We are a theoretical evolutionary morphology lab interested in the evolution of multivariate phenotypes. A primary emphasis in the lab is the development of new analytical tools for quantifying multivariate phenotypes and patterns in those phenotypes. Current research emphasizes the development of phylogenetic comparative methods for multivariate datasets, and morphometric methods for characterizing patterns of shape variation and covariation.
In our empirical work we are interested in understanding micro- and macroevolutionary patterns of phenotypic diversification, and the historical and ecological processes responsible for them. We use a comparative phylogenetic framework to attain these goals, directing our empirical work primarily towards vertebrates, with a focus on plethodontid salamanders.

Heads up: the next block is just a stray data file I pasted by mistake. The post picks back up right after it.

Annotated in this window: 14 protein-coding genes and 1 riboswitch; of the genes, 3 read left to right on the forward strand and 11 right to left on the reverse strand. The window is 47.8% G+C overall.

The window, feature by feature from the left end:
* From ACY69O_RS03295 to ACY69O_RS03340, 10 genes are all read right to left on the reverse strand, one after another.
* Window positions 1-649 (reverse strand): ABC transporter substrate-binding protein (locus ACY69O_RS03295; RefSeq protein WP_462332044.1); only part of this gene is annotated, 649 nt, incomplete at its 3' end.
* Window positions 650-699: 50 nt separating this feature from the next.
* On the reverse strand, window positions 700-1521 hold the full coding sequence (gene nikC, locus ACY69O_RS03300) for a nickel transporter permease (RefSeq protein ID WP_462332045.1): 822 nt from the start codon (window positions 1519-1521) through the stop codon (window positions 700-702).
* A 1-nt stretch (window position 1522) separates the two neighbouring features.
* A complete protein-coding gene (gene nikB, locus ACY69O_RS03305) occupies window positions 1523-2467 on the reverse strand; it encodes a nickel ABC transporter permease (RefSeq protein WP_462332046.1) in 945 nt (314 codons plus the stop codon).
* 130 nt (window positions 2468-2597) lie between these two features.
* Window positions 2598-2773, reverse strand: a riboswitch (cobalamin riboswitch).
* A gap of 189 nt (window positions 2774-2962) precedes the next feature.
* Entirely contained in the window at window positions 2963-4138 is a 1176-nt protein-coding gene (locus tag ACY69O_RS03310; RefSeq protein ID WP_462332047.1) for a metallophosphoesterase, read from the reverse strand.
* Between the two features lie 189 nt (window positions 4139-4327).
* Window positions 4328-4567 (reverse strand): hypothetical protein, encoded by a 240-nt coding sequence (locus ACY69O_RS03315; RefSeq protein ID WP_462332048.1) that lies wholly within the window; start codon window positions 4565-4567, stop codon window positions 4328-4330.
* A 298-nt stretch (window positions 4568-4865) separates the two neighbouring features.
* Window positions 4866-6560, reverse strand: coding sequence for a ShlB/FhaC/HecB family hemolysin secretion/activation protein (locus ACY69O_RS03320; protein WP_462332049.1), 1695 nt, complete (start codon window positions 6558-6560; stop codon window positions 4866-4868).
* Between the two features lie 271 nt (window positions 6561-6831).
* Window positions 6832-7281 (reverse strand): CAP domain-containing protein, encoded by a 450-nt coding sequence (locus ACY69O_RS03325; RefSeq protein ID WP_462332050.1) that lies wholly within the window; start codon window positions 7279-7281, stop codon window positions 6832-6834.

ACKNOWLEDGEMENT and DISCLAIMER: Much of the research described in these web pages is supported in part by NSF grant DEB-1556379 and was previously supported by NSF grants DEB-1257287, DEB-1118884, DEB-0446758, DEB-0122281, and their supplements. Any opinions, findings, and conclusions, or recommendations expressed in this material are those of the author(s) and do not necessarily reflect the views of the National Science Foundation.